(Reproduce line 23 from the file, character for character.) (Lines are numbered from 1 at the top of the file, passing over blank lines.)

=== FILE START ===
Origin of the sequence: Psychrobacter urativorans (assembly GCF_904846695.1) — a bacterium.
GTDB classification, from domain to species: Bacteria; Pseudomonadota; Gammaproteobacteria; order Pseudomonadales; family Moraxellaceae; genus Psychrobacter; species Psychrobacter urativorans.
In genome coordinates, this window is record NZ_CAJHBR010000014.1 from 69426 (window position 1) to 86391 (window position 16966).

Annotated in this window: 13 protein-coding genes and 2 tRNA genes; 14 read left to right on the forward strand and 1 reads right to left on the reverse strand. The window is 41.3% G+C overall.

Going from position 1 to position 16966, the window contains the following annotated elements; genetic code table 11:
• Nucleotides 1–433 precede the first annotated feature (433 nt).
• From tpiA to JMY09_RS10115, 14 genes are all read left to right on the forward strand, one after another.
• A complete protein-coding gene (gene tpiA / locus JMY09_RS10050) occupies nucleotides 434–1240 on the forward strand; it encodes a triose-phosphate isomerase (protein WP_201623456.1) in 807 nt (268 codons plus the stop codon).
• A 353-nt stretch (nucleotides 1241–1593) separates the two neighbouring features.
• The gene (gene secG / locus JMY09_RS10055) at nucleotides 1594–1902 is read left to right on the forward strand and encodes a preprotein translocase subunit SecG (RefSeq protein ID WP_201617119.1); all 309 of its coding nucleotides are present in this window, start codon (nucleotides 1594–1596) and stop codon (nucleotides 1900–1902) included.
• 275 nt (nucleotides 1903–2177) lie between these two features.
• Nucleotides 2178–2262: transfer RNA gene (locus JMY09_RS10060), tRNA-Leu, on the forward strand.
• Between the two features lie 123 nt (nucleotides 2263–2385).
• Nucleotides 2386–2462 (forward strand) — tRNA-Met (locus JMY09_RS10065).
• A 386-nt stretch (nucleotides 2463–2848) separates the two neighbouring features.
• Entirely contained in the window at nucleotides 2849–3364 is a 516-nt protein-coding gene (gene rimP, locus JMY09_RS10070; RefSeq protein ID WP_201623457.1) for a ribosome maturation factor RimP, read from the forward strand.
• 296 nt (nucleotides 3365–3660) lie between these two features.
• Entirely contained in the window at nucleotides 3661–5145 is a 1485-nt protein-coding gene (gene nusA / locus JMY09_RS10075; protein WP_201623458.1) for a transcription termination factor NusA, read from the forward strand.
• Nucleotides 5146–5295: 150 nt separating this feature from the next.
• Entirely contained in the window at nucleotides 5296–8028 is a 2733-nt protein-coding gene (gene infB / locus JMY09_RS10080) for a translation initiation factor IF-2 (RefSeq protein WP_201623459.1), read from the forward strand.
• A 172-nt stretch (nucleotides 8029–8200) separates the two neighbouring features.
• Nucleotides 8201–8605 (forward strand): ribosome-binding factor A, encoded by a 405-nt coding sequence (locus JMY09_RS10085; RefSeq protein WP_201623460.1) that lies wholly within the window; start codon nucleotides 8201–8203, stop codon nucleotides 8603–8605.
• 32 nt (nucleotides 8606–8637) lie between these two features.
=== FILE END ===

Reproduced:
• 32 nt (nucleotides 8606–8637) lie between these two features.